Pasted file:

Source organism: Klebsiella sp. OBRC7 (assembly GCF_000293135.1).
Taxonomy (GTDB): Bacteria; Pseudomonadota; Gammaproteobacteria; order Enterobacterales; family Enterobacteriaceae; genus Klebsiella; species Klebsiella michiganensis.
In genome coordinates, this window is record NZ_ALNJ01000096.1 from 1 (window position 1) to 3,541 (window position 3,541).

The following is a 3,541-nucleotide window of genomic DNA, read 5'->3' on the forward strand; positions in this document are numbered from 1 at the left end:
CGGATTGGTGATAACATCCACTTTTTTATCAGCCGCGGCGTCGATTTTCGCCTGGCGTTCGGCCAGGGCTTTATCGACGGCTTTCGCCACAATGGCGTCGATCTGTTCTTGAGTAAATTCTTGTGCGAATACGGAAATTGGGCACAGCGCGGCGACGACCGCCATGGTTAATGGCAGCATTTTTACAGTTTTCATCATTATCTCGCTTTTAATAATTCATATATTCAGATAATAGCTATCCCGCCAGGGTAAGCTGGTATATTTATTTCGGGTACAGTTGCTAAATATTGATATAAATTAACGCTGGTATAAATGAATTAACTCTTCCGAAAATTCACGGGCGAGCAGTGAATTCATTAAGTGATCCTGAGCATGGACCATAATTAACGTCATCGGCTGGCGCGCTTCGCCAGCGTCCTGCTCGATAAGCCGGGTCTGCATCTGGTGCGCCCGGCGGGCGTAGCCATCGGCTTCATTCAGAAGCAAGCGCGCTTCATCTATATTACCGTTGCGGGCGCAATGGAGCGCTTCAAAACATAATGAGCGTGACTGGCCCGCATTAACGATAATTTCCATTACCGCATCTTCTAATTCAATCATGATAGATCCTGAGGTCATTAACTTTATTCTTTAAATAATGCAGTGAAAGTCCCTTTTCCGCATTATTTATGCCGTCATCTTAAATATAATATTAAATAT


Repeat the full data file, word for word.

Source organism: Klebsiella sp. OBRC7 (assembly GCF_000293135.1).
Taxonomy (GTDB): Bacteria; Pseudomonadota; Gammaproteobacteria; order Enterobacterales; family Enterobacteriaceae; genus Klebsiella; species Klebsiella michiganensis.
In genome coordinates, this window is record NZ_ALNJ01000096.1 from 1 (window position 1) to 3,541 (window position 3,541).

The following is a 3,541-nucleotide window of genomic DNA, read 5'->3' on the forward strand; positions in this document are numbered from 1 at the left end:
CGGATTGGTGATAACATCCACTTTTTTATCAGCCGCGGCGTCGATTTTCGCCTGGCGTTCGGCCAGGGCTTTATCGACGGCTTTCGCCACAATGGCGTCGATCTGTTCTTGAGTAAATTCTTGTGCGAATACGGAAATTGGGCACAGCGCGGCGACGACCGCCATGGTTAATGGCAGCATTTTTACAGTTTTCATCATTATCTCGCTTTTAATAATTCATATATTCAGATAATAGCTATCCCGCCAGGGTAAGCTGGTATATTTATTTCGGGTACAGTTGCTAAATATTGATATAAATTAACGCTGGTATAAATGAATTAACTCTTCCGAAAATTCACGGGCGAGCAGTGAATTCATTAAGTGATCCTGAGCATGGACCATAATTAACGTCATCGGCTGGCGCGCTTCGCCAGCGTCCTGCTCGATAAGCCGGGTCTGCATCTGGTGCGCCCGGCGGGCGTAGCCATCGGCTTCATTCAGAAGCAAGCGCGCTTCATCTATATTACCGTTGCGGGCGCAATGGAGCGCTTCAAAACATAATGAGCGTGACTGGCCCGCATTAACGATAATTTCCATTACCGCATCTTCTAATTCAATCATGATAGATCCTGAGGTCATTAACTTTATTCTTTAAATAATGCAGTGAAAGTCCCTTTTCCGCATTATTTATGCCGTCATCTTAAATATAATATTAAATAT